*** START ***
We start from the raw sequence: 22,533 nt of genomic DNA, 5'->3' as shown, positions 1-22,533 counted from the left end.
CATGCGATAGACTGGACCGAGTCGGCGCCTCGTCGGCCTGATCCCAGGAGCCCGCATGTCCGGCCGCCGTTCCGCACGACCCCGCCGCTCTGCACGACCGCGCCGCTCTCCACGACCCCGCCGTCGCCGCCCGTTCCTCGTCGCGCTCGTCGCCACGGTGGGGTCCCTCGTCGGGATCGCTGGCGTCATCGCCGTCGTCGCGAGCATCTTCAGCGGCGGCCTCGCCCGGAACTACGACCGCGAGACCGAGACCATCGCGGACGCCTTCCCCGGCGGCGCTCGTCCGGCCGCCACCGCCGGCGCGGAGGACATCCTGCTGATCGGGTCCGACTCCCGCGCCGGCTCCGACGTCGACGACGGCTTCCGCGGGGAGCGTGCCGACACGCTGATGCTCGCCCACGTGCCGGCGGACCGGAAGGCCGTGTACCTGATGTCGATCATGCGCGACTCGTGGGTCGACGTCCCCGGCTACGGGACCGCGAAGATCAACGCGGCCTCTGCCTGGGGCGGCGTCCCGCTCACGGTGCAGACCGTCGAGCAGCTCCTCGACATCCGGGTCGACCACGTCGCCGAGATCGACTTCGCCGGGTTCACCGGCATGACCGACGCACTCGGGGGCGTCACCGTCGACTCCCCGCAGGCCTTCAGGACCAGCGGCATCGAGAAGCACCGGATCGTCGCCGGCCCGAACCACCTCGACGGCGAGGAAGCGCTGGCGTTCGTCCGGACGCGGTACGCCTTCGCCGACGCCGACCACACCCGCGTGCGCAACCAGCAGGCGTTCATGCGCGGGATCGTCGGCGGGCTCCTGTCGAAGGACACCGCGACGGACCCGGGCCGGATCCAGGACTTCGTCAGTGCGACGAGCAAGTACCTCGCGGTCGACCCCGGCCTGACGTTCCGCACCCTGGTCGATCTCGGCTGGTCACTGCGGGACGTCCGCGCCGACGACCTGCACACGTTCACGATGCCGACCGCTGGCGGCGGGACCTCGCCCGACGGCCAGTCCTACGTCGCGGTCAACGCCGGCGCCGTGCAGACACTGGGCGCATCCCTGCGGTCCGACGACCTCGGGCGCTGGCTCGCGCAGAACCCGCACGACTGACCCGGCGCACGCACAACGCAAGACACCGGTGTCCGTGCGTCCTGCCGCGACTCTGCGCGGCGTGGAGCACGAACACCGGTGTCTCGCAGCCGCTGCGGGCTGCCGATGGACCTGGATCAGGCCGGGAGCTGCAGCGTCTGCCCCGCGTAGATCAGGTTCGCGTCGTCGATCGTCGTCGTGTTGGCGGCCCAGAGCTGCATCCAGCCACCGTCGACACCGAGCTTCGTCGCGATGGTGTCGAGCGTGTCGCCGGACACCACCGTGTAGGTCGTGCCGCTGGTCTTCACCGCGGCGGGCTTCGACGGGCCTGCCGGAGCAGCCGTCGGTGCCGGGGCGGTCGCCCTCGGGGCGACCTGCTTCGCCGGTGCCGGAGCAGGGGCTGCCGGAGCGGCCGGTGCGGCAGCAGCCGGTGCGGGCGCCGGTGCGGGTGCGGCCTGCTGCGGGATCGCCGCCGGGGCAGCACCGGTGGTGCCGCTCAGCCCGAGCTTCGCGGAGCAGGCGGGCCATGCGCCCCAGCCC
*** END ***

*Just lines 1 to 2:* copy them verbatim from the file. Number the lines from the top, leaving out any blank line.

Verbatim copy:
We start from the raw sequence: 22,533 nt of genomic DNA, 5'->3' as shown, positions 1-22,533 counted from the left end.
CATGCGATAGACTGGACCGAGTCGGCGCCTCGTCGGCCTGATCCCAGGAGCCCGCATGTCCGGCCGCCGTTCCGCACGACCCCGCCGCTCTGCACGACCGCGCCGCTCTCCACGACCCCGCCGTCGCCGCCCGTTCCTCGTCGCGCTCGTCGCCACGGTGGGGTCCCTCGTCGGGATCGCTGGCGTCATCGCCGTCGTCGCGAGCATCTTCAGCGGCGGCCTCGCCCGGAACTACGACCGCGAGACCGAGACCATCGCGGACGCCTTCCCCGGCGGCGCTCGTCCGGCCGCCACCGCCGGCGCGGAGGACATCCTGCTGATCGGGTCCGACTCCCGCGCCGGCTCCGACGTCGACGACGGCTTCCGCGGGGAGCGTGCCGACACGCTGATGCTCGCCCACGTGCCGGCGGACCGGAAGGCCGTGTACCTGATGTCGATCATGCGCGACTCGTGGGTCGACGTCCCCGGCTACGGGACCGCGAAGATCAACGCGGCCTCTGCCTGGGGCGGCGTCCCGCTCACGGTGCAGACCGTCGAGCAGCTCCTCGACATCCGGGTCGACCACGTCGCCGAGATCGACTTCGCCGGGTTCACCGGCATGACCGACGCACTCGGGGGCGTCACCGTCGACTCCCCGCAGGCCTTCAGGACCAGCGGCATCGAGAAGCACCGGATCGTCGCCGGCCCGAACCACCTCGACGGCGAGGAAGCGCTGGCGTTCGTCCGGACGCGGTACGCCTTCGCCGACGCCGACCACACCCGCGTGCGCAACCAGCAGGCGTTCATGCGCGGGATCGTCGGCGGGCTCCTGTCGAAGGACACCGCGACGGACCCGGGCCGGATCCAGGACTTCGTCAGTGCGACGAGCAAGTACCTCGCGGTCGACCCCGGCCTGACGTTCCGCACCCTGGTCGATCTCGGCTGGTCACTGCGGGACGTCCGCGCCGACGACCTGCACACGTTCACGATGCCGACCGCTGGCGGCGGGACCTCGCCCGACGGCCAGTCCTACGTCGCGGTCAACGCCGGCGCCGTGCAGACACTGGGCGCATCCCTGCGGTCCGACGACCTCGGGCGCTGGCTCGCGCAGAACCCGCACGACTGACCCGGCGCACGCACAACGCAAGACACCGGTGTCCGTGCGTCCTGCCGCGACTCTGCGCGGCGTGGAGCACGAACACCGGTGTCTCGCAGCCGCTGCGGGCTGCCGATGGACCTGGATCAGGCCGGGAGCTGCAGCGTCTGCCCCGCGTAGATCAGGTTCGCGTCGTCGATCGTCGTCGTGTTGGCGGCCCAGAGCTGCATCCAGCCACCGTCGACACCGAGCTTCGTCGCGATGGTGTCGAGCGTGTCGCCGGACACCACCGTGTAGGTCGTGCCGCTGGTCTTCACCGCGGCGGGCTTCGACGGGCCTGCCGGAGCAGCCGTCGGTGCCGGGGCGGTCGCCCTCGGGGCGACCTGCTTCGCCGGTGCCGGAGCAGGGGCTGCCGGAGCGGCCGGTGCGGCAGCAGCCGGTGCGGGCGCCGGTGCGGGTGCGGCCTGCTGCGGGATCGCCGCCGGGGCAGCACCGGTGGTGCCGCTCAGCCCGAGCTTCGCGGAGCAGGCGGGCCATGCGCCCCAGCCC